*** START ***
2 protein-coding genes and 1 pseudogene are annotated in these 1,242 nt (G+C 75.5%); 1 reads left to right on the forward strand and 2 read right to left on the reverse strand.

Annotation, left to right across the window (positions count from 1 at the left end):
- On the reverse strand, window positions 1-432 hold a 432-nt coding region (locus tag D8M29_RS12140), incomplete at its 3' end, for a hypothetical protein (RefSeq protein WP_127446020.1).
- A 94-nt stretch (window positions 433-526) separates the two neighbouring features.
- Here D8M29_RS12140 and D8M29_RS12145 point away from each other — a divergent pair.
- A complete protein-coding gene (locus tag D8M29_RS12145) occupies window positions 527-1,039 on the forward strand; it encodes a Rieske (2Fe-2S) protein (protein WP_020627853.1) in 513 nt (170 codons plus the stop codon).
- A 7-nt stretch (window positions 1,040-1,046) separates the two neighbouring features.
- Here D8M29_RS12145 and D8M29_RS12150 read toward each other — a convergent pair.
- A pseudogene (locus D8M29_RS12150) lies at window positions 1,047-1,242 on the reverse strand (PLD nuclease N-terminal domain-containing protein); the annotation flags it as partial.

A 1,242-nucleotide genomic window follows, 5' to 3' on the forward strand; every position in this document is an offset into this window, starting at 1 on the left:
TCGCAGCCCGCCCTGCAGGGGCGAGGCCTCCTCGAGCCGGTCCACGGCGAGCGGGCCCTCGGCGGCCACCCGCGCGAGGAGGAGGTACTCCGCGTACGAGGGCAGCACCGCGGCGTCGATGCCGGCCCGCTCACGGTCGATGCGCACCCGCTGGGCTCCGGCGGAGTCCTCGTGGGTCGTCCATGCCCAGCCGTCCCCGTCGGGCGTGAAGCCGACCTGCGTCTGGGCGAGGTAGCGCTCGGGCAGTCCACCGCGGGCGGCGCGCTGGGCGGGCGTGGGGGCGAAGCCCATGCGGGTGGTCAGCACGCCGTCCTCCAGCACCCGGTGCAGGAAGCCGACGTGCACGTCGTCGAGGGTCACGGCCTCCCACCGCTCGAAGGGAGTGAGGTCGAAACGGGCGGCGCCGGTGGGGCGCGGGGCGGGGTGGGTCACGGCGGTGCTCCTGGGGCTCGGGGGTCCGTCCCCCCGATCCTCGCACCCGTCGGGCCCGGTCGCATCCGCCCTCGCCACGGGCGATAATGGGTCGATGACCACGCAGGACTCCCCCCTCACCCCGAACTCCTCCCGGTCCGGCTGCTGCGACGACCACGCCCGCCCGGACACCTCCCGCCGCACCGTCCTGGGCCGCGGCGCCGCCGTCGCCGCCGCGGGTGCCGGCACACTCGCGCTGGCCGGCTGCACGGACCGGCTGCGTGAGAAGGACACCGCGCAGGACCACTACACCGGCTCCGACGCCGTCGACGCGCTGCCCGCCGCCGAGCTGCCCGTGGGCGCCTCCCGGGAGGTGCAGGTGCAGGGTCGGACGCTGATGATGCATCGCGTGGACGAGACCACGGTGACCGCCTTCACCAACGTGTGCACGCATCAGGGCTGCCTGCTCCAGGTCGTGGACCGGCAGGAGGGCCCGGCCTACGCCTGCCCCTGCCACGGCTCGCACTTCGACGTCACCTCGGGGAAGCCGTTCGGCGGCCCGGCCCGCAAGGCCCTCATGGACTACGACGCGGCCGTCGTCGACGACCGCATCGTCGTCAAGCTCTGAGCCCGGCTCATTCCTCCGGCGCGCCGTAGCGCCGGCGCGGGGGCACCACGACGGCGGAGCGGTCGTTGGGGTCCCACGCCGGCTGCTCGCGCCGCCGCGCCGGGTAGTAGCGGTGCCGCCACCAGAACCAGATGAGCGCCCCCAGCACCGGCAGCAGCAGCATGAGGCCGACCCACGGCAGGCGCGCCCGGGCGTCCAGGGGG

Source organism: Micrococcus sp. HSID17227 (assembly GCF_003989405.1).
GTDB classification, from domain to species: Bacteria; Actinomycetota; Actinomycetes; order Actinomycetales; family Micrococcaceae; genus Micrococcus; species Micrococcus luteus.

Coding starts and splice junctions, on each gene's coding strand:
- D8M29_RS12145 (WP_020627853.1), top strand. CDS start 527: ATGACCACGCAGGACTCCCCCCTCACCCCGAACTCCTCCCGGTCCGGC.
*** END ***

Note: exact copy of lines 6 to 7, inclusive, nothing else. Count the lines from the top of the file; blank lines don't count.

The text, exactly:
- A complete protein-coding gene (locus tag D8M29_RS12145) occupies window positions 527-1,039 on the forward strand; it encodes a Rieske (2Fe-2S) protein (protein WP_020627853.1) in 513 nt (170 codons plus the stop codon).
- A 7-nt stretch (window positions 1,040-1,046) separates the two neighbouring features.